But what the students and alumni have been demanding, per their January letter, is for the administration to give concrete and specific assurances that the school will be safe for students when they return to the campus this August.
This demand for safety, the students wrote, “includes conducting investigations as soon as there are rumors or reports of abuse, removing the perpetrator from the school once these claims are proven, and being firm on holding them accountable,” and for the administration to “be the first to take in student complaints, and not the first to make them feel insecure to come forward.”
VICE World News first spoke with Zuniega and his deputy Abuan on Feb. 23, about allegations of abuse at the school including those involving Alvin Miclat. Both school heads claimed there were no pending complaints against Miclat, and that the school had earlier “conducted a kind of informal way of fact-finding” on Miclat’s alleged abuses and found him innocent, said Zuniega, so the allegations were dismissed without having been officially investigated.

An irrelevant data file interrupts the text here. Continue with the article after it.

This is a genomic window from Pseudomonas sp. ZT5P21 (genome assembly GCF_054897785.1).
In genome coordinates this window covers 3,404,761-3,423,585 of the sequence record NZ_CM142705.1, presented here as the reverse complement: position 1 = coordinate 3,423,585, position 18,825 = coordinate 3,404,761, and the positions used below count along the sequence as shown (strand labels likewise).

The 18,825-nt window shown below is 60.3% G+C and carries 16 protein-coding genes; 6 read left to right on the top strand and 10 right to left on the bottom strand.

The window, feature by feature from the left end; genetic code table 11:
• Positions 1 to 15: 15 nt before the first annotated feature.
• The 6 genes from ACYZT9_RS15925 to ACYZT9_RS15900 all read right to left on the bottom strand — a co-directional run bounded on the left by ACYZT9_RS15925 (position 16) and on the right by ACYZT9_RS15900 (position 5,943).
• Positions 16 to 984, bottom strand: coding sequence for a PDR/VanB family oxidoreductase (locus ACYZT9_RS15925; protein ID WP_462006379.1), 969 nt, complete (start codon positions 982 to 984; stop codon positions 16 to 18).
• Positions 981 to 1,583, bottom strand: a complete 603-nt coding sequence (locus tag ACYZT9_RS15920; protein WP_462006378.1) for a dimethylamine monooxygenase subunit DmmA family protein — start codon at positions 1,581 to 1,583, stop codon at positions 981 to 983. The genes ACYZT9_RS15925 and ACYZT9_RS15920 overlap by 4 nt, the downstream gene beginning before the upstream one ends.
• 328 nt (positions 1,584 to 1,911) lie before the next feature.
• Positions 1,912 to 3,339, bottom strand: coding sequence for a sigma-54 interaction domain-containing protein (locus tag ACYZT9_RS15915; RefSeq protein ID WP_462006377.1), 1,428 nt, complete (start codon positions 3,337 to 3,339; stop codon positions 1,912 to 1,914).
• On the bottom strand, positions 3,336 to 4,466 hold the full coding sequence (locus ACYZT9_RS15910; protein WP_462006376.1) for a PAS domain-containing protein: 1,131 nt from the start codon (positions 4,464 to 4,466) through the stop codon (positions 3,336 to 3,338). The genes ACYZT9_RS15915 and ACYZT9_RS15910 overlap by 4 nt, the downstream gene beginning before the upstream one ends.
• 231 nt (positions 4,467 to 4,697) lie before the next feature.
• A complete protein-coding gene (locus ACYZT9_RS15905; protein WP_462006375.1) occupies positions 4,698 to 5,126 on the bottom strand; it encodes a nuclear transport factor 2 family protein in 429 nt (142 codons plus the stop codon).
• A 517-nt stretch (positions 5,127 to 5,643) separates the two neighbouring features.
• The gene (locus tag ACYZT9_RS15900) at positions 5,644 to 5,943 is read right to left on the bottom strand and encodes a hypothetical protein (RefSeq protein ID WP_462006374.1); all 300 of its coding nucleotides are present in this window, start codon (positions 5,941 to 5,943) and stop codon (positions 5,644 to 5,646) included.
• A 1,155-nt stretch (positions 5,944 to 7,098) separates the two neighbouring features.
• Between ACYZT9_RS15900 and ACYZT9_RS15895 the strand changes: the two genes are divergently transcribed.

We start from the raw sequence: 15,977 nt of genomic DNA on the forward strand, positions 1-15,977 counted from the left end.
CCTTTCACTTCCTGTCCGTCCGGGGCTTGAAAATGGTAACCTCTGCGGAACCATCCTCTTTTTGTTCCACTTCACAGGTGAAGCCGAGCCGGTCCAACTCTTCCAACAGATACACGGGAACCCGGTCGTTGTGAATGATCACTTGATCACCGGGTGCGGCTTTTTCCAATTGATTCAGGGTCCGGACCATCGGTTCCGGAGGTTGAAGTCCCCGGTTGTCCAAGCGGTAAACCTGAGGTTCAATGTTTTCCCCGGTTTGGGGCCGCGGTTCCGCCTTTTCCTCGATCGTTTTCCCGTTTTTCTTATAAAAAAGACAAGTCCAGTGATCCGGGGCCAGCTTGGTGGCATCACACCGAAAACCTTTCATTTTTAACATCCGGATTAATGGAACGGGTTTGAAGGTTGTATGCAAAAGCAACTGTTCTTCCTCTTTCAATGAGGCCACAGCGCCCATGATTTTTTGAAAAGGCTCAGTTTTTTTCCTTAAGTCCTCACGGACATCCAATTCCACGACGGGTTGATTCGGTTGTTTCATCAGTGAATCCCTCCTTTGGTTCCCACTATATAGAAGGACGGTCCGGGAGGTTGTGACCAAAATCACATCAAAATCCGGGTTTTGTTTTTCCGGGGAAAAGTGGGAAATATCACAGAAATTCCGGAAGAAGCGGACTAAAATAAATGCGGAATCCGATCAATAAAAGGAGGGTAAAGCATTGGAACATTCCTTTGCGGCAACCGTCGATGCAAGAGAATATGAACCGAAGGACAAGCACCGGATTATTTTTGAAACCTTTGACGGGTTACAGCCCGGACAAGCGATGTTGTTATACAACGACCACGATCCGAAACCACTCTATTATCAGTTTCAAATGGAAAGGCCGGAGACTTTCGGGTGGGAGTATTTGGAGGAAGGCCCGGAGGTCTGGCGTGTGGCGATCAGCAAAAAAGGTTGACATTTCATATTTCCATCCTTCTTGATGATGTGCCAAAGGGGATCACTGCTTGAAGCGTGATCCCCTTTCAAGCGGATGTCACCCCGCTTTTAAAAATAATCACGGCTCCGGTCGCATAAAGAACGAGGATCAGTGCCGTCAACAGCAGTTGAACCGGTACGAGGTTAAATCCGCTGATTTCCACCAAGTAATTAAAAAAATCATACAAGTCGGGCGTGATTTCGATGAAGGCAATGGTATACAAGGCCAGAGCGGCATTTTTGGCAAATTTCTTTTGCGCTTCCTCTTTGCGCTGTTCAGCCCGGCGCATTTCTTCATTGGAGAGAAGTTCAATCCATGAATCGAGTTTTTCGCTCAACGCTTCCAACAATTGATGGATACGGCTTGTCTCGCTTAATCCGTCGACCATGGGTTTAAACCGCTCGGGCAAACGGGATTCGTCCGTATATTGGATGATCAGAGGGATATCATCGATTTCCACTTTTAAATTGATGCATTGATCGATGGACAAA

“Eyewitness reports said he didn’t touch the children, and when any of them sat on his lap, he would push them away. There was no malice involved,” Zuniega said. “In fact, it’s the children who would throw themselves at Miclat, as they were somehow looking for a father figure here at school.”
“We are like family here,” Zuniega added, before saying that Miclat “no longer has direct contact with students” because he has been promoted to an administrative position.
However, VICE World News later learned that the country’s Commission on Human Rights had written Zuniega a letter on Feb. 15, saying it had received reports about “an administrative officer who allegedly committed sexual abuses/advances against a number of students.” Zuniega replied to the Commission that “there has been no record of such abuses taking place” in the school.